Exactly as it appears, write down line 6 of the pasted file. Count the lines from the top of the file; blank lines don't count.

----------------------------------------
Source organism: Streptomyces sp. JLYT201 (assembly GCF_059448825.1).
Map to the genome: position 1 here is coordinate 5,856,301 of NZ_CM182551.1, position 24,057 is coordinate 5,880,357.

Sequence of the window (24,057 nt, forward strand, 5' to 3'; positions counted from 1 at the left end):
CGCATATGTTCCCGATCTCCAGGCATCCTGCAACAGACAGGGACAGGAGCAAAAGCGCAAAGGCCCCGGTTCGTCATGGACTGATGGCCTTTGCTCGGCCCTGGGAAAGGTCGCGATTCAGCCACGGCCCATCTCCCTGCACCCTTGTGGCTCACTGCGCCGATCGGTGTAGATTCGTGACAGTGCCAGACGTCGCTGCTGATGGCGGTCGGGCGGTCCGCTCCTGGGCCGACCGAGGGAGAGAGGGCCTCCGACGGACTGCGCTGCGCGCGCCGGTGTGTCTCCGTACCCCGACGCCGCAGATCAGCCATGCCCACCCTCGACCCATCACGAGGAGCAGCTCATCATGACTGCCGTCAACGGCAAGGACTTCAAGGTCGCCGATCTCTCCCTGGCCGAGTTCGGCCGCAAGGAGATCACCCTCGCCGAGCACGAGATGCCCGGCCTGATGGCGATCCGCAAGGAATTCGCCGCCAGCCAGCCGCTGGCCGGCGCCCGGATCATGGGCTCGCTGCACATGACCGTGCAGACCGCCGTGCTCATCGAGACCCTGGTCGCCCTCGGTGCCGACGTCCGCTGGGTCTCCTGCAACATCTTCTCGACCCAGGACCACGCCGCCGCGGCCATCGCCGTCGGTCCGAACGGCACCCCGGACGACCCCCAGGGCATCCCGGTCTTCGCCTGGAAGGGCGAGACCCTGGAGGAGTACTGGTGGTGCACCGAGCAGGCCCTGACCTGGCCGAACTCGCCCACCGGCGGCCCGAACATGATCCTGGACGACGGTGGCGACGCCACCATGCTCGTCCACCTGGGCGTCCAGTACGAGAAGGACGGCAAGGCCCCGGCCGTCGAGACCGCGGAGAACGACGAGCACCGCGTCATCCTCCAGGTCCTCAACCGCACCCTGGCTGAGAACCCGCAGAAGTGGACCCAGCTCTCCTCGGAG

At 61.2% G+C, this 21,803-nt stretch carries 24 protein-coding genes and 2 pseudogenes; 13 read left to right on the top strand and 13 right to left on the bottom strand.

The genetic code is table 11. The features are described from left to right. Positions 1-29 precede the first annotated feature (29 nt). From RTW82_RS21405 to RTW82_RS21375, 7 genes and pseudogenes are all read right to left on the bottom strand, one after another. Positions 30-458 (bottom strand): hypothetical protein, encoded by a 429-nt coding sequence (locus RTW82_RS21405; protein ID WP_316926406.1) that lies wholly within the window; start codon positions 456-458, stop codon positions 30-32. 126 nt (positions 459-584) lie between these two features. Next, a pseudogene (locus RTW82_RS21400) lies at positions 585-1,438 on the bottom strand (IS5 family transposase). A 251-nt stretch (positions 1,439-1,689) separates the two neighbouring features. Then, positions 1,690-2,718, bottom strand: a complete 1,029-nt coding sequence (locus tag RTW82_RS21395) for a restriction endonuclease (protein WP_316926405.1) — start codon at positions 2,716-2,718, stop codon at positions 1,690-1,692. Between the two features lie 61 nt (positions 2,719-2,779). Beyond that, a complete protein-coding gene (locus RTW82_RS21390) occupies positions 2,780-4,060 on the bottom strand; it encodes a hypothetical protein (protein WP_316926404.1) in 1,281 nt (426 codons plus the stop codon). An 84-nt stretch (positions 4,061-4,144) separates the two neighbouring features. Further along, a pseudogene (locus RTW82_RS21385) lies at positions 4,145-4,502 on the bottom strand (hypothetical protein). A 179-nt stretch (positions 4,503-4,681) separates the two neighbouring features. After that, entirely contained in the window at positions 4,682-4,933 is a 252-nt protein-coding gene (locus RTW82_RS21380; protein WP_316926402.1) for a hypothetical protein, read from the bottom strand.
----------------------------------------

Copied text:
The genetic code is table 11. The features are described from left to right. Positions 1-29 precede the first annotated feature (29 nt). From RTW82_RS21405 to RTW82_RS21375, 7 genes and pseudogenes are all read right to left on the bottom strand, one after another. Positions 30-458 (bottom strand): hypothetical protein, encoded by a 429-nt coding sequence (locus RTW82_RS21405; protein ID WP_316926406.1) that lies wholly within the window; start codon positions 456-458, stop codon positions 30-32. 126 nt (positions 459-584) lie between these two features. Next, a pseudogene (locus RTW82_RS21400) lies at positions 585-1,438 on the bottom strand (IS5 family transposase). A 251-nt stretch (positions 1,439-1,689) separates the two neighbouring features. Then, positions 1,690-2,718, bottom strand: a complete 1,029-nt coding sequence (locus tag RTW82_RS21395) for a restriction endonuclease (protein WP_316926405.1) — start codon at positions 2,716-2,718, stop codon at positions 1,690-1,692. Between the two features lie 61 nt (positions 2,719-2,779). Beyond that, a complete protein-coding gene (locus RTW82_RS21390) occupies positions 2,780-4,060 on the bottom strand; it encodes a hypothetical protein (protein WP_316926404.1) in 1,281 nt (426 codons plus the stop codon). An 84-nt stretch (positions 4,061-4,144) separates the two neighbouring features. Further along, a pseudogene (locus RTW82_RS21385) lies at positions 4,145-4,502 on the bottom strand (hypothetical protein). A 179-nt stretch (positions 4,503-4,681) separates the two neighbouring features. After that, entirely contained in the window at positions 4,682-4,933 is a 252-nt protein-coding gene (locus RTW82_RS21380; protein WP_316926402.1) for a hypothetical protein, read from the bottom strand.